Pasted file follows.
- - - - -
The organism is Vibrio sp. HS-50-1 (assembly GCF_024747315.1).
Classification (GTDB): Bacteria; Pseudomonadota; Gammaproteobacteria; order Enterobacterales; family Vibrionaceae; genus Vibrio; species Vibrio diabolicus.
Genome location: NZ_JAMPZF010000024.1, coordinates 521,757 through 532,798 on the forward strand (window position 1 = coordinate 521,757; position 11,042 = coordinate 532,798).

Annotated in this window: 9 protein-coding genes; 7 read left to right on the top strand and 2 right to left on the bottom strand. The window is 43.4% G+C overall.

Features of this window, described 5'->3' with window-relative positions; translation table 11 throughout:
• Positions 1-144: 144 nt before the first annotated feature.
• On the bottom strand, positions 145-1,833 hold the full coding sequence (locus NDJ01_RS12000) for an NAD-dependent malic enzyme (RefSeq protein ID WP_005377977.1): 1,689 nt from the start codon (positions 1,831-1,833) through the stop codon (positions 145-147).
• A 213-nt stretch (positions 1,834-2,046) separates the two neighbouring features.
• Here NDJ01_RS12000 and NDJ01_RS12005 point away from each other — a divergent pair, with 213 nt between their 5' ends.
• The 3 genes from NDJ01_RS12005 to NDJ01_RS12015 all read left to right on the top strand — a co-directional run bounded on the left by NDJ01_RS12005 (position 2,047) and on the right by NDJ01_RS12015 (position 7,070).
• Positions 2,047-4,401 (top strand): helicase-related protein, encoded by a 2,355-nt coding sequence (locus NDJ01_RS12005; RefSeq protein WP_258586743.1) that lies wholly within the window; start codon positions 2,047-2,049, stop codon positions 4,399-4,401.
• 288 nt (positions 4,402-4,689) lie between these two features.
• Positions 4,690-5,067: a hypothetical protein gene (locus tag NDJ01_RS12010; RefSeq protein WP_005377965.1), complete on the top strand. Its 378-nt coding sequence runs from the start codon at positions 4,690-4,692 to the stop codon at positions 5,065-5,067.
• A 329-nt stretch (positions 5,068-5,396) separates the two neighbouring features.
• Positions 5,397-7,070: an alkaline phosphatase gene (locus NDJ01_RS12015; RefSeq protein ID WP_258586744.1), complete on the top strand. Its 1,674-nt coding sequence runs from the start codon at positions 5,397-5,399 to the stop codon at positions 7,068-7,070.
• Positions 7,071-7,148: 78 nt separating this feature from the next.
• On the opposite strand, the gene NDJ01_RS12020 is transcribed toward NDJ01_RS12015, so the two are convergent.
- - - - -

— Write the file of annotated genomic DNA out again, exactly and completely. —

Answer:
The organism is Vibrio sp. HS-50-1 (assembly GCF_024747315.1).
Classification (GTDB): Bacteria; Pseudomonadota; Gammaproteobacteria; order Enterobacterales; family Vibrionaceae; genus Vibrio; species Vibrio diabolicus.
Genome location: NZ_JAMPZF010000024.1, coordinates 521,757 through 532,798 on the forward strand (window position 1 = coordinate 521,757; position 11,042 = coordinate 532,798).

Annotated in this window: 9 protein-coding genes; 7 read left to right on the top strand and 2 right to left on the bottom strand. The window is 43.4% G+C overall.

Features of this window, described 5'->3' with window-relative positions; translation table 11 throughout:
• Positions 1-144: 144 nt before the first annotated feature.
• On the bottom strand, positions 145-1,833 hold the full coding sequence (locus NDJ01_RS12000) for an NAD-dependent malic enzyme (RefSeq protein ID WP_005377977.1): 1,689 nt from the start codon (positions 1,831-1,833) through the stop codon (positions 145-147).
• A 213-nt stretch (positions 1,834-2,046) separates the two neighbouring features.
• Here NDJ01_RS12000 and NDJ01_RS12005 point away from each other — a divergent pair, with 213 nt between their 5' ends.
• The 3 genes from NDJ01_RS12005 to NDJ01_RS12015 all read left to right on the top strand — a co-directional run bounded on the left by NDJ01_RS12005 (position 2,047) and on the right by NDJ01_RS12015 (position 7,070).
• Positions 2,047-4,401 (top strand): helicase-related protein, encoded by a 2,355-nt coding sequence (locus NDJ01_RS12005; RefSeq protein WP_258586743.1) that lies wholly within the window; start codon positions 2,047-2,049, stop codon positions 4,399-4,401.
• 288 nt (positions 4,402-4,689) lie between these two features.
• Positions 4,690-5,067: a hypothetical protein gene (locus tag NDJ01_RS12010; RefSeq protein WP_005377965.1), complete on the top strand. Its 378-nt coding sequence runs from the start codon at positions 4,690-4,692 to the stop codon at positions 5,065-5,067.
• A 329-nt stretch (positions 5,068-5,396) separates the two neighbouring features.
• Positions 5,397-7,070: an alkaline phosphatase gene (locus NDJ01_RS12015; RefSeq protein ID WP_258586744.1), complete on the top strand. Its 1,674-nt coding sequence runs from the start codon at positions 5,397-5,399 to the stop codon at positions 7,068-7,070.
• Positions 7,071-7,148: 78 nt separating this feature from the next.
• On the opposite strand, the gene NDJ01_RS12020 is transcribed toward NDJ01_RS12015, so the two are convergent.